American colleges have to be in India. After all, no other country in this century, save China, is likely to be as important geopolitically, financially, demographically, culturally. Globally savvy students ought to study here. There are research opportunities for political scientists and public-health specialists, economists and ethnomusicologists. And, simply put, India, where half of the 1.2-billion-and-growing population is under 30, needs help—building enough universities, wiring enough classrooms, training enough teachers. "It is a place of such great promise," says John E. Dooley, who formerly led Virginia Tech's international efforts, "that you just have to find a way to engage."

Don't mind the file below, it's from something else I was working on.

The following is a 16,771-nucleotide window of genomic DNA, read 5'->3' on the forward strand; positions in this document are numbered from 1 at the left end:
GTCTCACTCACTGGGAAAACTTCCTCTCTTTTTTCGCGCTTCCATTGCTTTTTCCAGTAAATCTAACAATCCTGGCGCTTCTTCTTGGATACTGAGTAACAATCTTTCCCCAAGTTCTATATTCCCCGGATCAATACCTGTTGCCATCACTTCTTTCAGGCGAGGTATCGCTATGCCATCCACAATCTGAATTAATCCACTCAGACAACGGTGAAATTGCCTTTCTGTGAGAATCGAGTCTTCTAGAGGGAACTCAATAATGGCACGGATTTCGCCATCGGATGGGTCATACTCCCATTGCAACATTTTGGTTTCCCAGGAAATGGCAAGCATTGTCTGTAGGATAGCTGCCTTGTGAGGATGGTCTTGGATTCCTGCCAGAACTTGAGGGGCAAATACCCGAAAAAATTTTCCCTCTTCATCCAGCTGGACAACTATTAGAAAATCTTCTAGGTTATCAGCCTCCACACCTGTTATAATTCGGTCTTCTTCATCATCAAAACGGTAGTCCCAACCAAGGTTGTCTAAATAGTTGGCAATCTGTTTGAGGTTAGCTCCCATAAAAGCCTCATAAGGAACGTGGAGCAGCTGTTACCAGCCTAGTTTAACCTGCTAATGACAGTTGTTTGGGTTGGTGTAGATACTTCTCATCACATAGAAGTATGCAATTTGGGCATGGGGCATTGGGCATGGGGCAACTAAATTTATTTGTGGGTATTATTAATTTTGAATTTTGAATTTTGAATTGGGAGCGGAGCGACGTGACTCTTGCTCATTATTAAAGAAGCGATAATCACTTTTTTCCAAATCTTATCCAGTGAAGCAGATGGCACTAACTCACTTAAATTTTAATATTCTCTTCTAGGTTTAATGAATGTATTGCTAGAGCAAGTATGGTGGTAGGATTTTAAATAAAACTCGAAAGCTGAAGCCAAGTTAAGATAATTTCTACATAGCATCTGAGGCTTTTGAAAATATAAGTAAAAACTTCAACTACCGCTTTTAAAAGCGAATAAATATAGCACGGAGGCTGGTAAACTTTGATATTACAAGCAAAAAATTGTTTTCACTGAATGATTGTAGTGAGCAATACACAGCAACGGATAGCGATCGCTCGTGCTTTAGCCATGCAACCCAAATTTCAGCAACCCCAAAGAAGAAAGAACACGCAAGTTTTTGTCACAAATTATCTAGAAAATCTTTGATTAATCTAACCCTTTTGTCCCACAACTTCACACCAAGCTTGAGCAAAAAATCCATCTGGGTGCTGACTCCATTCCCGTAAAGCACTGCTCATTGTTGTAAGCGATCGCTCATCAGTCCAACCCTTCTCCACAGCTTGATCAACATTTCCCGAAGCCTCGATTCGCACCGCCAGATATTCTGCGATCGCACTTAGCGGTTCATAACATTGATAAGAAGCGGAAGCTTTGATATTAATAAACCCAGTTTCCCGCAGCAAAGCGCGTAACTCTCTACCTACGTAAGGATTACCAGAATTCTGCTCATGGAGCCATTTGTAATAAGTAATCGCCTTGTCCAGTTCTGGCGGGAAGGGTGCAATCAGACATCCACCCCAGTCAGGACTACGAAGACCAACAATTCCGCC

Article Source: Chronicle of Higher Education